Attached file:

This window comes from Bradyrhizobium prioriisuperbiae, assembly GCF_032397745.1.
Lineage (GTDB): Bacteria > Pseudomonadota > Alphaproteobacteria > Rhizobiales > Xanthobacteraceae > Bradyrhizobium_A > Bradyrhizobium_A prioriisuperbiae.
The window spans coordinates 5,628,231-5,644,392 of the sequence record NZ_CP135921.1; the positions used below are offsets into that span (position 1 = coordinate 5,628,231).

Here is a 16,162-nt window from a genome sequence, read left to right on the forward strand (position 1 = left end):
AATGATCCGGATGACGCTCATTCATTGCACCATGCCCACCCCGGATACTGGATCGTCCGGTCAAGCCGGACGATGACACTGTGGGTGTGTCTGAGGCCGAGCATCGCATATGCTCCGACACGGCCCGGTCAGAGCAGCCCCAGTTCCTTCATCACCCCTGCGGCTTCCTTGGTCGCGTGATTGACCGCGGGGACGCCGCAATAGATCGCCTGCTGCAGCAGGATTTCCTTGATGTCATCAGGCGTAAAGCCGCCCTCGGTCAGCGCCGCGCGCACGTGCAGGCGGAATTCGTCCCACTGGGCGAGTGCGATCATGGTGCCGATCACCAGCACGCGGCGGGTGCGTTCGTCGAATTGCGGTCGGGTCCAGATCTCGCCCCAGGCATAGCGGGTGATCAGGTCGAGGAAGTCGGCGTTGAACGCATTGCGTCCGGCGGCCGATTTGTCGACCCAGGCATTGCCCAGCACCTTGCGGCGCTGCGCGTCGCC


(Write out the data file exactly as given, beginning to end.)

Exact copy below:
This window comes from Bradyrhizobium prioriisuperbiae, assembly GCF_032397745.1.
Lineage (GTDB): Bacteria > Pseudomonadota > Alphaproteobacteria > Rhizobiales > Xanthobacteraceae > Bradyrhizobium_A > Bradyrhizobium_A prioriisuperbiae.
The window spans coordinates 5,628,231-5,644,392 of the sequence record NZ_CP135921.1; the positions used below are offsets into that span (position 1 = coordinate 5,628,231).

Here is a 16,162-nt window from a genome sequence, read left to right on the forward strand (position 1 = left end):
AATGATCCGGATGACGCTCATTCATTGCACCATGCCCACCCCGGATACTGGATCGTCCGGTCAAGCCGGACGATGACACTGTGGGTGTGTCTGAGGCCGAGCATCGCATATGCTCCGACACGGCCCGGTCAGAGCAGCCCCAGTTCCTTCATCACCCCTGCGGCTTCCTTGGTCGCGTGATTGACCGCGGGGACGCCGCAATAGATCGCCTGCTGCAGCAGGATTTCCTTGATGTCATCAGGCGTAAAGCCGCCCTCGGTCAGCGCCGCGCGCACGTGCAGGCGGAATTCGTCCCACTGGGCGAGTGCGATCATGGTGCCGATCACCAGCACGCGGCGGGTGCGTTCGTCGAATTGCGGTCGGGTCCAGATCTCGCCCCAGGCATAGCGGGTGATCAGGTCGAGGAAGTCGGCGTTGAACGCATTGCGTCCGGCGGCCGATTTGTCGACCCAGGCATTGCCCAGCACCTTGCGGCGCTGCGCGTCGCC